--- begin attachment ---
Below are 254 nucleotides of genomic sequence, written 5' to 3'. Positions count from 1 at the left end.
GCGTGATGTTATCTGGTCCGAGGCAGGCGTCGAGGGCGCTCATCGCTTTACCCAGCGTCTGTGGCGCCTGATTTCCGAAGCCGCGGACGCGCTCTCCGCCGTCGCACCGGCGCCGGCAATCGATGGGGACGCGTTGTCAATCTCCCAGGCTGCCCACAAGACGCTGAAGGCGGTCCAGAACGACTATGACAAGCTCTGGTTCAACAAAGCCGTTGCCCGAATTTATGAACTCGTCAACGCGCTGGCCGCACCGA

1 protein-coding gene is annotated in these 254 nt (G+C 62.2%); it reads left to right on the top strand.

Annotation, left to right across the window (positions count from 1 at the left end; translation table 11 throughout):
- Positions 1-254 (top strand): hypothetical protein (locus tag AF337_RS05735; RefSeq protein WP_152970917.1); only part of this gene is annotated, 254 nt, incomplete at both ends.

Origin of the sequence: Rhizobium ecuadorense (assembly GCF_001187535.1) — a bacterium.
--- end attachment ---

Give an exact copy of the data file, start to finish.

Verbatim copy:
Below are 254 nucleotides of genomic sequence, written 5' to 3'. Positions count from 1 at the left end.
GCGTGATGTTATCTGGTCCGAGGCAGGCGTCGAGGGCGCTCATCGCTTTACCCAGCGTCTGTGGCGCCTGATTTCCGAAGCCGCGGACGCGCTCTCCGCCGTCGCACCGGCGCCGGCAATCGATGGGGACGCGTTGTCAATCTCCCAGGCTGCCCACAAGACGCTGAAGGCGGTCCAGAACGACTATGACAAGCTCTGGTTCAACAAAGCCGTTGCCCGAATTTATGAACTCGTCAACGCGCTGGCCGCACCGA

1 protein-coding gene is annotated in these 254 nt (G+C 62.2%); it reads left to right on the top strand.

Annotation, left to right across the window (positions count from 1 at the left end; translation table 11 throughout):
- Positions 1-254 (top strand): hypothetical protein (locus tag AF337_RS05735; RefSeq protein WP_152970917.1); only part of this gene is annotated, 254 nt, incomplete at both ends.

Origin of the sequence: Rhizobium ecuadorense (assembly GCF_001187535.1) — a bacterium.